Summary: Jesus is the Savior, the Christ, the Lord.
CHRISTMAS EVE 2005
December 24, 2005
St. Andrew’s Episcopal Church
The Rev. M. Anthony Seel, Jr.
“The Music of Christmas”
“When he awoke, the song was there.
Its melody beckoned and begged him to sing it.
It hung upon the wind and settled in the meadows where he walked.
He knew its lovely words and could have sung it all, but feared to sing a song whose harmony was far too perfect for human ear to understand.
And still at midnight it stirred him to awareness, and with its haunting melody it drew him with a curious mystery to stand before an open window.
In rhapsody it played among the stars.
It rippled through Andromeda and deepened Vega’s hues.
It swirled in heavy strains from galaxy to galaxy and gave him back his very fingerprint.
‘Sing the Song!’ the heavens seemed to cry. ‘We never could have been without the melody that you alone can sing.’
[from The Singer by Calvin Miller, p.6 ]
The Gospel of Luke is the most musical of the gospels. It begins as if it were an ancient history book, but at the first announcement of Jesus’ birth, Mary breaks out in song, “My soul magnifies the Lord, and my spirit rejoices in God my Savior” (1:46-47). The church calls Mary’s song, the Magnificat. When Zechariah the priest is told that his wife Elizabeth will bear the one we know as John the Baptist, he too breaks out in song, “Blessed be the Lord God of Israel, for he has visited and redeemed his people…” (1:68). At the birth of Jesus, a chorus of the heavenly host responds in song, “Glory to God in the highest, and on earth peace among those with whom God is pleased” (2:14).
At Christmas time, we sing carols because we recognize that music is our best response to the mystery of God made visible in a baby. Praise set to melody and musical harmony best expresses the joy of our hearts.
“Before the song all music came like muted, empty octaves begging a composer’s pen. The notes cried silently for paper staves and kept their sound in theory only.
In the beginning was the song of love.
Alone in empty nothingness and space
It sang itself through vaulted halls above
Reached gently out to touch the Father’s face.
And all the tracklessness where the worlds would be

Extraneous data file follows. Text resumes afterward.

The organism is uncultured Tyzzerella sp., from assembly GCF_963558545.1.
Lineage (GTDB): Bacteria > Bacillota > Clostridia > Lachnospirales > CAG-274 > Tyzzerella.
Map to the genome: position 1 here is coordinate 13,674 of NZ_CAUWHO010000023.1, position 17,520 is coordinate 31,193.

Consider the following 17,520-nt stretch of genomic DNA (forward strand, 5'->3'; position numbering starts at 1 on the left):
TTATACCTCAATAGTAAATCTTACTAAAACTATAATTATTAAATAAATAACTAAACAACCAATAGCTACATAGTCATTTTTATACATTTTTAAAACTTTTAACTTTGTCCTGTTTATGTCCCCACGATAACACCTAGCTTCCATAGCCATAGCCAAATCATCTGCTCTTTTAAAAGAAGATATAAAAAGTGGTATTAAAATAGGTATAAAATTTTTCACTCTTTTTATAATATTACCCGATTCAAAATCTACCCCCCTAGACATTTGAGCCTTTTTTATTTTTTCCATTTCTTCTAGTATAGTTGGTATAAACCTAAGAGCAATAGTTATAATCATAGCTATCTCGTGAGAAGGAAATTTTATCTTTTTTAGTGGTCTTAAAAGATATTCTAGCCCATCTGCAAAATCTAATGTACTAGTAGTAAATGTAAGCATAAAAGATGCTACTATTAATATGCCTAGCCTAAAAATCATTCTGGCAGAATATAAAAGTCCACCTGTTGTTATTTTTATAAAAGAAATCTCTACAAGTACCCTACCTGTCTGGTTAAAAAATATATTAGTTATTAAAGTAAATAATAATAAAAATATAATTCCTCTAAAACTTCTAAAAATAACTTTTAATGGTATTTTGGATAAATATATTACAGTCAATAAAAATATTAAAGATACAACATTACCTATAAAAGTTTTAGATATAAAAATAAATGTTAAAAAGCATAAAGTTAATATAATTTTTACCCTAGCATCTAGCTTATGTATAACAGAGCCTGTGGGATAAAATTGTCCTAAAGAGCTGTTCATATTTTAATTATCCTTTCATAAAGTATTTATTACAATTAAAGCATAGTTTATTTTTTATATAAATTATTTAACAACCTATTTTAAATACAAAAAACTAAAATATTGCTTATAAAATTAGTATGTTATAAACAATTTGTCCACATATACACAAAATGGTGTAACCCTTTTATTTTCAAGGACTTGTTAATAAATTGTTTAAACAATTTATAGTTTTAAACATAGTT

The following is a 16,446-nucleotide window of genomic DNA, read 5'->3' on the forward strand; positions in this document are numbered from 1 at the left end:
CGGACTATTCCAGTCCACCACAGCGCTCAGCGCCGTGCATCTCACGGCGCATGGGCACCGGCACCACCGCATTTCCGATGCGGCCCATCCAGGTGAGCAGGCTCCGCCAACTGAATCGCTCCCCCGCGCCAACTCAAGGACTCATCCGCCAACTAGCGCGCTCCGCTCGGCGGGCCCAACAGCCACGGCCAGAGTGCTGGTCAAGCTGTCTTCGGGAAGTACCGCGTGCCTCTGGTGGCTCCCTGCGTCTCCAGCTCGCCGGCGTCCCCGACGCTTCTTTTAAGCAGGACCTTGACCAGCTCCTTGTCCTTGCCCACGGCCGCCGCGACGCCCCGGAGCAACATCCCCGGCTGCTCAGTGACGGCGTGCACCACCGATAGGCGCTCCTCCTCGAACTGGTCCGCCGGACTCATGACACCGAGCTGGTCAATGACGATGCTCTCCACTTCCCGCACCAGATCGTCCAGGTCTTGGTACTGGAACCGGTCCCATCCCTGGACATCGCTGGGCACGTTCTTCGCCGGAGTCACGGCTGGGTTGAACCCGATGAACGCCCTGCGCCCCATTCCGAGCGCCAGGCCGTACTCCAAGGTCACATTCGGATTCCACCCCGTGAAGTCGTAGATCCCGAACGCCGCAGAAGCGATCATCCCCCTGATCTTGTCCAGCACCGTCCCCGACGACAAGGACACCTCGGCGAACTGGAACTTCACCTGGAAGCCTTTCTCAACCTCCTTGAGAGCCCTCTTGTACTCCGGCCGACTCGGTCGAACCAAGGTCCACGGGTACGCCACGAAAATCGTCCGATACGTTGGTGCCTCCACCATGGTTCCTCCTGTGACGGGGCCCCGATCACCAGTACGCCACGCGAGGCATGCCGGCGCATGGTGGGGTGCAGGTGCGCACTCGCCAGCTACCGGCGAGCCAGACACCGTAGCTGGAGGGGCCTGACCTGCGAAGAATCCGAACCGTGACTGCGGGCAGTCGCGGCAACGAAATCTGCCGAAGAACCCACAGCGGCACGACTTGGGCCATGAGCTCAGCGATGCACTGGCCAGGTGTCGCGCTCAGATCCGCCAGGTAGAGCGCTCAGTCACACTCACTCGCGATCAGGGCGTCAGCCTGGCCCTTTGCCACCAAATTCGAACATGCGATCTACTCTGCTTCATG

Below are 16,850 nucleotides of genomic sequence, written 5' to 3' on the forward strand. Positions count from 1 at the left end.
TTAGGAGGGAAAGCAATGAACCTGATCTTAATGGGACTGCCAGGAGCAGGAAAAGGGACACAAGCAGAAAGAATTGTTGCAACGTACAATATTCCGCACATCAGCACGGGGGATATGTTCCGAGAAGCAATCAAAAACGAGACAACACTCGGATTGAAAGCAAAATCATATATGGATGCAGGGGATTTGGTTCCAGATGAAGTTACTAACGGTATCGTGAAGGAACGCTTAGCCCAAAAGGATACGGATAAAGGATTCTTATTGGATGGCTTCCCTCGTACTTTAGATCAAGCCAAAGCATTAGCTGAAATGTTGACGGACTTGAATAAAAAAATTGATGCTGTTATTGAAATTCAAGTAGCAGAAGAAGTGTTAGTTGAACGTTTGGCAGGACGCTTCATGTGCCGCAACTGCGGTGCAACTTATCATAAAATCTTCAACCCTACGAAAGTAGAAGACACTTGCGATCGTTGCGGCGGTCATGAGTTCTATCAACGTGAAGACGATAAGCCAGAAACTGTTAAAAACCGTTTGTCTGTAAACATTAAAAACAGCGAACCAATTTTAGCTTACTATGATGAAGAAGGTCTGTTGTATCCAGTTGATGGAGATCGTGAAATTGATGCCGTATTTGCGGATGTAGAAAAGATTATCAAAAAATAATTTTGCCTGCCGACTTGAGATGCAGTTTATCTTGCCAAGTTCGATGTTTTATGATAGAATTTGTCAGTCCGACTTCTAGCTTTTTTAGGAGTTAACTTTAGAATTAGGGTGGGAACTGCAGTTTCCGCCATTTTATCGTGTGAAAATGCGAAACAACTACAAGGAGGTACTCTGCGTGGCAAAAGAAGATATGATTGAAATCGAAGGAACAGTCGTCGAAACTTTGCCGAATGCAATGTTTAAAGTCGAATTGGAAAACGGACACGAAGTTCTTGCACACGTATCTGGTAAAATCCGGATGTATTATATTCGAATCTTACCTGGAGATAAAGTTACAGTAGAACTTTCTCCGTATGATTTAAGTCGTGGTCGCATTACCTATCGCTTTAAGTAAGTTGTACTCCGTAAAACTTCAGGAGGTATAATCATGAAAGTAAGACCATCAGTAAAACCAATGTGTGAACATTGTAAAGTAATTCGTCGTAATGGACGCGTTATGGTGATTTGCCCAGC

Cried ‘Father’ through the aching void. Sound tore
The distant chasm, and eternity
Called back – ‘I love you Son – sing Troubadour.’
His melody fell upward into joy
And climbed its way in spangled rhapsody.
Earthmaker’s infant stars adored his boy,
And blazed his name through every galaxy.
‘Love,’ sang the Spirit Son and mountains came.
More melody, and life began to grow.
He sang of light, and darkness fled in shame
Before a universe in embryo.”
[ibid., pp. 37-38]
Calvin Miller’s story, The Singer, begins before creation and continues with creation. Miller’s story is set out like poetry because poetry makes melody out of words. The Magnificat of Mary was set to music by the church. Zechariah’s song was only words until the church provided the melody and named it the Benedictus. The angel’s praise at the birth of Jesus became the Gloria in Excelsis. Beautiful words such as these deserve musical accompaniment; they deserve to be sung.
Miller comments, “In hell there is no music – an agonizing night that never ends as songless as a shattered violin” (p. 69).
Over a hundred years ago, Episcopal priest and later Bishop Philips Brooks broke out in song, and the world has been singing with him ever since. “O little town of Bethlehem, how still we see thee lie…” [Hymn #79]. A century earlier, Charles Wesley composed, “Hark! The herald angels sing glory to the new-born king!” and the world has been singing with him ever since. In the days of Wesley, another hymnist caused the world to sing, “O come, all ye faithful, joyful and triumphant, O come ye, O come ye to Bethlehem…” [#83]. On this, the most splendid of nights, we sing, because we don’t know a better way to extol the wonders of this child born in Bethlehem.
When Jesus was born, did He hear the music? It was everywhere, how could He not? If you will listen intently enough, you too can hear it. Even when we aren’t singing, someone is. All of creation sings in praise at the angel’s message: “For unto you is born this day in the city of David a Savior, who is Christ the Lord” (Luke 2:14).
Philips Brooks understands this birth. This child born to Mary is the Savior of the world, and so Brooks writes for us to sing, “O holy Child of Bethlehem, descend to us, we pray; cast out our sin and enter in, be born in us today.” Yes, this is the glorious message of Christmas! Unto us is born the Savior. He is the One whom God sent to deliver us from our sins. It is our sins that separate us from our God who is without sin. Jesus is the sinless one who alone can deliver us because He alone is good enough. As Philips Brooks understands, Jesus in the crib already points to Christ on the cross.